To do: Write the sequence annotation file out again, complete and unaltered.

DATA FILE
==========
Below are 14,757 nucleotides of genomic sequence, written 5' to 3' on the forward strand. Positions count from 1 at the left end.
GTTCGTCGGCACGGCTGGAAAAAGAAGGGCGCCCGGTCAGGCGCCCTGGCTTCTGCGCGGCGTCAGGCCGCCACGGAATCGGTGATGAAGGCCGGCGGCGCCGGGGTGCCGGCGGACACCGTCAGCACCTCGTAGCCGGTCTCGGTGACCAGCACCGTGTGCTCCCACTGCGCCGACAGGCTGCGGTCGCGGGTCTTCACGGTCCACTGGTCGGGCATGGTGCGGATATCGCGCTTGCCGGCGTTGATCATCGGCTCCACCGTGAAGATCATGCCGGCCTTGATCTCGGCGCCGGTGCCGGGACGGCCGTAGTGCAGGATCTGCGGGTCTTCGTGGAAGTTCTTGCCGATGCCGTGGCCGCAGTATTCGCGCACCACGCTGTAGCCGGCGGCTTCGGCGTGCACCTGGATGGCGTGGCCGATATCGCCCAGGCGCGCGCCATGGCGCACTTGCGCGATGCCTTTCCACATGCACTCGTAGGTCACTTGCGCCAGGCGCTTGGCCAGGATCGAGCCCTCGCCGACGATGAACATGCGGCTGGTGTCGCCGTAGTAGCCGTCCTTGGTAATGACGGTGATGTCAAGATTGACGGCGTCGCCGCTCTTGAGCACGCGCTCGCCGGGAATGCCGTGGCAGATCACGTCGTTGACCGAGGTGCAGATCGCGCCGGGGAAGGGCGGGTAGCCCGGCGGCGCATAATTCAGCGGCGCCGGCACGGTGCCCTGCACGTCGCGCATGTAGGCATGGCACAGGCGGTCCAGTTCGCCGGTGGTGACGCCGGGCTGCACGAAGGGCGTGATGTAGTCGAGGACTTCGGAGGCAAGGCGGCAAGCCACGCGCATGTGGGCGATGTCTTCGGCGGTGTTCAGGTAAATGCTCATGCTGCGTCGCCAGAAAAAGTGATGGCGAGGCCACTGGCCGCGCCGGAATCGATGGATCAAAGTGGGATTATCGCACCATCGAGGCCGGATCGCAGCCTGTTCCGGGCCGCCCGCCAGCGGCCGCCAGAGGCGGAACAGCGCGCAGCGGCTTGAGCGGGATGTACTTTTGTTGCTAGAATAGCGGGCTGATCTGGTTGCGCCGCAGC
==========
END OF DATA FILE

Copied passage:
Below are 14,757 nucleotides of genomic sequence, written 5' to 3' on the forward strand. Positions count from 1 at the left end.
GTTCGTCGGCACGGCTGGAAAAAGAAGGGCGCCCGGTCAGGCGCCCTGGCTTCTGCGCGGCGTCAGGCCGCCACGGAATCGGTGATGAAGGCCGGCGGCGCCGGGGTGCCGGCGGACACCGTCAGCACCTCGTAGCCGGTCTCGGTGACCAGCACCGTGTGCTCCCACTGCGCCGACAGGCTGCGGTCGCGGGTCTTCACGGTCCACTGGTCGGGCATGGTGCGGATATCGCGCTTGCCGGCGTTGATCATCGGCTCCACCGTGAAGATCATGCCGGCCTTGATCTCGGCGCCGGTGCCGGGACGGCCGTAGTGCAGGATCTGCGGGTCTTCGTGGAAGTTCTTGCCGATGCCGTGGCCGCAGTATTCGCGCACCACGCTGTAGCCGGCGGCTTCGGCGTGCACCTGGATGGCGTGGCCGATATCGCCCAGGCGCGCGCCATGGCGCACTTGCGCGATGCCTTTCCACATGCACTCGTAGGTCACTTGCGCCAGGCGCTTGGCCAGGATCGAGCCCTCGCCGACGATGAACATGCGGCTGGTGTCGCCGTAGTAGCCGTCCTTGGTAATGACGGTGATGTCAAGATTGACGGCGTCGCCGCTCTTGAGCACGCGCTCGCCGGGAATGCCGTGGCAGATCACGTCGTTGACCGAGGTGCAGATCGCGCCGGGGAAGGGCGGGTAGCCCGGCGGCGCATAATTCAGCGGCGCCGGCACGGTGCCCTGCACGTCGCGCATGTAGGCATGGCACAGGCGGTCCAGTTCGCCGGTGGTGACGCCGGGCTGCACGAAGGGCGTGATGTAGTCGAGGACTTCGGAGGCAAGGCGGCAAGCCACGCGCATGTGGGCGATGTCTTCGGCGGTGTTCAGGTAAATGCTCATGCTGCGTCGCCAGAAAAAGTGATGGCGAGGCCACTGGCCGCGCCGGAATCGATGGATCAAAGTGGGATTATCGCACCATCGAGGCCGGATCGCAGCCTGTTCCGGGCCGCCCGCCAGCGGCCGCCAGAGGCGGAACAGCGCGCAGCGGCTTGAGCGGGATGTACTTTTGTTGCTAGAATAGCGGGCTGATCTGGTTGCGCCGCAGC